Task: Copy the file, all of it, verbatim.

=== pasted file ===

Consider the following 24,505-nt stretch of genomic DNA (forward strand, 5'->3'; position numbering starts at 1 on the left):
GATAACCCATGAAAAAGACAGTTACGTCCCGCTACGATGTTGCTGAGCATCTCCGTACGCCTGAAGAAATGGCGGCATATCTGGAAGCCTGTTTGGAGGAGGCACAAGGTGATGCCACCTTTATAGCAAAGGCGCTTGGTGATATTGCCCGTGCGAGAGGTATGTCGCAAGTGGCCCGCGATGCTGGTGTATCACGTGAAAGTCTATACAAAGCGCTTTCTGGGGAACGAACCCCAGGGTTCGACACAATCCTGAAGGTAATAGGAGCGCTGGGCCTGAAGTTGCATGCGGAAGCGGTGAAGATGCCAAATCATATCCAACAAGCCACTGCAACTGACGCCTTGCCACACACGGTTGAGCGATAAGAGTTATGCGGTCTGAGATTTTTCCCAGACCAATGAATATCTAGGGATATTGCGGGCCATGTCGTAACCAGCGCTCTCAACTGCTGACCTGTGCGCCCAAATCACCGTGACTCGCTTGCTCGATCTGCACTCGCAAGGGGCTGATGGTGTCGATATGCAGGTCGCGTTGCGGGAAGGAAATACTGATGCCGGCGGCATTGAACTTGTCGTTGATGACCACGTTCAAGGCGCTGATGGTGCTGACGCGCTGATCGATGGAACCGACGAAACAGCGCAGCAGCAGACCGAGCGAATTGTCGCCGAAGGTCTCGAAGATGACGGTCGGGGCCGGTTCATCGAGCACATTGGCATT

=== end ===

Consider the following 24,505-nt stretch of genomic DNA (forward strand, 5'->3'; position numbering starts at 1 on the left):
GATAACCCATGAAAAAGACAGTTACGTCCCGCTACGATGTTGCTGAGCATCTCCGTACGCCTGAAGAAATGGCGGCATATCTGGAAGCCTGTTTGGAGGAGGCACAAGGTGATGCCACCTTTATAGCAAAGGCGCTTGGTGATATTGCCCGTGCGAGAGGTATGTCGCAAGTGGCCCGCGATGCTGGTGTATCACGTGAAAGTCTATACAAAGCGCTTTCTGGGGAACGAACCCCAGGGTTCGACACAATCCTGAAGGTAATAGGAGCGCTGGGCCTGAAGTTGCATGCGGAAGCGGTGAAGATGCCAAATCATATCCAACAAGCCACTGCAACTGACGCCTTGCCACACACGGTTGAGCGATAAGAGTTATGCGGTCTGAGATTTTTCCCAGACCAATGAATATCTAGGGATATTGCGGGCCATGTCGTAACCAGCGCTCTCAACTGCTGACCTGTGCGCCCAAATCACCGTGACTCGCTTGCTCGATCTGCACTCGCAAGGGGCTGATGGTGTCGATATGCAGGTCGCGTTGCGGGAAGGAAATACTGATGCCGGCGGCATTGAACTTGTCGTTGATGACCACGTTCAAGGCGCTGATGGTGCTGACGCGCTGATCGATGGAACCGACGAAACAGCGCAGCAGCAGACCGAGCGAATTGTCGCCGAAGGTCTCGAAGATGACGGTCGGGGCCGGTTCATCGAGCACATTGGCATT